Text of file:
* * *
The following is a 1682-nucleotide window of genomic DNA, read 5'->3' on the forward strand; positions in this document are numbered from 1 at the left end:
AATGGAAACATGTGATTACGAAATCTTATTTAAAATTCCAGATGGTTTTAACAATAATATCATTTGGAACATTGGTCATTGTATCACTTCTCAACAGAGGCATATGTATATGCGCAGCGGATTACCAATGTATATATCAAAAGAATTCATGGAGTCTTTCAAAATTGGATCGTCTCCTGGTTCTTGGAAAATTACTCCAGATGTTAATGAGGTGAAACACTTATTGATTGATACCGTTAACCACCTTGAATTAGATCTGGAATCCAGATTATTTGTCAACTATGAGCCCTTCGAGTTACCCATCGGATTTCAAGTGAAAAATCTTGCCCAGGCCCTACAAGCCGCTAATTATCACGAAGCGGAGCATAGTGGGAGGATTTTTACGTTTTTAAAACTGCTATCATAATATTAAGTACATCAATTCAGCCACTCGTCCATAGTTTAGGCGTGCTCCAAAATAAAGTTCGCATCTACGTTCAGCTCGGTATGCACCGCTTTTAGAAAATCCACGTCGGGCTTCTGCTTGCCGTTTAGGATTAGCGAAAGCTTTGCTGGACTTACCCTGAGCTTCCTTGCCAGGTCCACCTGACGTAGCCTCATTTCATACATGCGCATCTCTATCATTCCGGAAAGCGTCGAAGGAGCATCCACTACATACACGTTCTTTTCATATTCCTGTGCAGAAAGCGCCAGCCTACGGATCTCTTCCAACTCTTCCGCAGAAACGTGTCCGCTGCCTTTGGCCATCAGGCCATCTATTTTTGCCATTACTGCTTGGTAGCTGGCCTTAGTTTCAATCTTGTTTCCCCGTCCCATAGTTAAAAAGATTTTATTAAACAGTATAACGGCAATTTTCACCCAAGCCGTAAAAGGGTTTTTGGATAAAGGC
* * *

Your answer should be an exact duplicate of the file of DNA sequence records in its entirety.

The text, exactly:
The following is a 1682-nucleotide window of genomic DNA, read 5'->3' on the forward strand; positions in this document are numbered from 1 at the left end:
AATGGAAACATGTGATTACGAAATCTTATTTAAAATTCCAGATGGTTTTAACAATAATATCATTTGGAACATTGGTCATTGTATCACTTCTCAACAGAGGCATATGTATATGCGCAGCGGATTACCAATGTATATATCAAAAGAATTCATGGAGTCTTTCAAAATTGGATCGTCTCCTGGTTCTTGGAAAATTACTCCAGATGTTAATGAGGTGAAACACTTATTGATTGATACCGTTAACCACCTTGAATTAGATCTGGAATCCAGATTATTTGTCAACTATGAGCCCTTCGAGTTACCCATCGGATTTCAAGTGAAAAATCTTGCCCAGGCCCTACAAGCCGCTAATTATCACGAAGCGGAGCATAGTGGGAGGATTTTTACGTTTTTAAAACTGCTATCATAATATTAAGTACATCAATTCAGCCACTCGTCCATAGTTTAGGCGTGCTCCAAAATAAAGTTCGCATCTACGTTCAGCTCGGTATGCACCGCTTTTAGAAAATCCACGTCGGGCTTCTGCTTGCCGTTTAGGATTAGCGAAAGCTTTGCTGGACTTACCCTGAGCTTCCTTGCCAGGTCCACCTGACGTAGCCTCATTTCATACATGCGCATCTCTATCATTCCGGAAAGCGTCGAAGGAGCATCCACTACATACACGTTCTTTTCATATTCCTGTGCAGAAAGCGCCAGCCTACGGATCTCTTCCAACTCTTCCGCAGAAACGTGTCCGCTGCCTTTGGCCATCAGGCCATCTATTTTTGCCATTACTGCTTGGTAGCTGGCCTTAGTTTCAATCTTGTTTCCCCGTCCCATAGTTAAAAAGATTTTATTAAACAGTATAACGGCAATTTTCACCCAAGCCGTAAAAGGGTTTTTGGATAAAGGC